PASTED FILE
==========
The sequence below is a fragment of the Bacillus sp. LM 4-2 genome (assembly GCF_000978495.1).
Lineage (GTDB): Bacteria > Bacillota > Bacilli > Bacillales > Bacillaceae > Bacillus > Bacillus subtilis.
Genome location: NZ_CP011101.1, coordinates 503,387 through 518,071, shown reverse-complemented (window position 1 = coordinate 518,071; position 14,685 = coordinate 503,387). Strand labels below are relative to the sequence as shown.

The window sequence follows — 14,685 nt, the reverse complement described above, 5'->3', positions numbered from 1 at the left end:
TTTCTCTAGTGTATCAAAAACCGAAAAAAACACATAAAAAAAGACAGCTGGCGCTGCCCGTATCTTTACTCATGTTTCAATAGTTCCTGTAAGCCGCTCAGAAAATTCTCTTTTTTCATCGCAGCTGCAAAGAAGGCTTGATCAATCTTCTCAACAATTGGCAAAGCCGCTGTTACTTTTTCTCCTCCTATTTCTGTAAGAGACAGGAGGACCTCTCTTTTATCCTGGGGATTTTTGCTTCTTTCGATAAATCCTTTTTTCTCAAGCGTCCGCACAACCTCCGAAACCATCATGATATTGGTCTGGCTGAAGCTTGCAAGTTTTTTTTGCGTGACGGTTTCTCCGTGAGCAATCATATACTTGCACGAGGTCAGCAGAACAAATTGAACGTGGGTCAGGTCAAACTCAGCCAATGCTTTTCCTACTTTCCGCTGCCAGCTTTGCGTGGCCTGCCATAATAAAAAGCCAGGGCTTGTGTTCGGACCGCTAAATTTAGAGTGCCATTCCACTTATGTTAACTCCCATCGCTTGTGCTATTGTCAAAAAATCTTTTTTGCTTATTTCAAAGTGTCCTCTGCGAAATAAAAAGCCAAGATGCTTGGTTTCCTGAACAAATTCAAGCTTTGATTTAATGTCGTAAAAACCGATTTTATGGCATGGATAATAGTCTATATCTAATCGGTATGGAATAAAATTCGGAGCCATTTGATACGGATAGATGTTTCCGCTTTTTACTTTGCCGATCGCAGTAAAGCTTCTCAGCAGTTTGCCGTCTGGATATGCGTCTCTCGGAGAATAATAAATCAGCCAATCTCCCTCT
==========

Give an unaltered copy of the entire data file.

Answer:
The sequence below is a fragment of the Bacillus sp. LM 4-2 genome (assembly GCF_000978495.1).
Lineage (GTDB): Bacteria > Bacillota > Bacilli > Bacillales > Bacillaceae > Bacillus > Bacillus subtilis.
Genome location: NZ_CP011101.1, coordinates 503,387 through 518,071, shown reverse-complemented (window position 1 = coordinate 518,071; position 14,685 = coordinate 503,387). Strand labels below are relative to the sequence as shown.

The window sequence follows — 14,685 nt, the reverse complement described above, 5'->3', positions numbered from 1 at the left end:
TTTCTCTAGTGTATCAAAAACCGAAAAAAACACATAAAAAAAGACAGCTGGCGCTGCCCGTATCTTTACTCATGTTTCAATAGTTCCTGTAAGCCGCTCAGAAAATTCTCTTTTTTCATCGCAGCTGCAAAGAAGGCTTGATCAATCTTCTCAACAATTGGCAAAGCCGCTGTTACTTTTTCTCCTCCTATTTCTGTAAGAGACAGGAGGACCTCTCTTTTATCCTGGGGATTTTTGCTTCTTTCGATAAATCCTTTTTTCTCAAGCGTCCGCACAACCTCCGAAACCATCATGATATTGGTCTGGCTGAAGCTTGCAAGTTTTTTTTGCGTGACGGTTTCTCCGTGAGCAATCATATACTTGCACGAGGTCAGCAGAACAAATTGAACGTGGGTCAGGTCAAACTCAGCCAATGCTTTTCCTACTTTCCGCTGCCAGCTTTGCGTGGCCTGCCATAATAAAAAGCCAGGGCTTGTGTTCGGACCGCTAAATTTAGAGTGCCATTCCACTTATGTTAACTCCCATCGCTTGTGCTATTGTCAAAAAATCTTTTTTGCTTATTTCAAAGTGTCCTCTGCGAAATAAAAAGCCAAGATGCTTGGTTTCCTGAACAAATTCAAGCTTTGATTTAATGTCGTAAAAACCGATTTTATGGCATGGATAATAGTCTATATCTAATCGGTATGGAATAAAATTCGGAGCCATTTGATACGGATAGATGTTTCCGCTTTTTACTTTGCCGATCGCAGTAAAGCTTCTCAGCAGTTTGCCGTCTGGATATGCGTCTCTCGGAGAATAATAAATCAGCCAATCTCCCTCT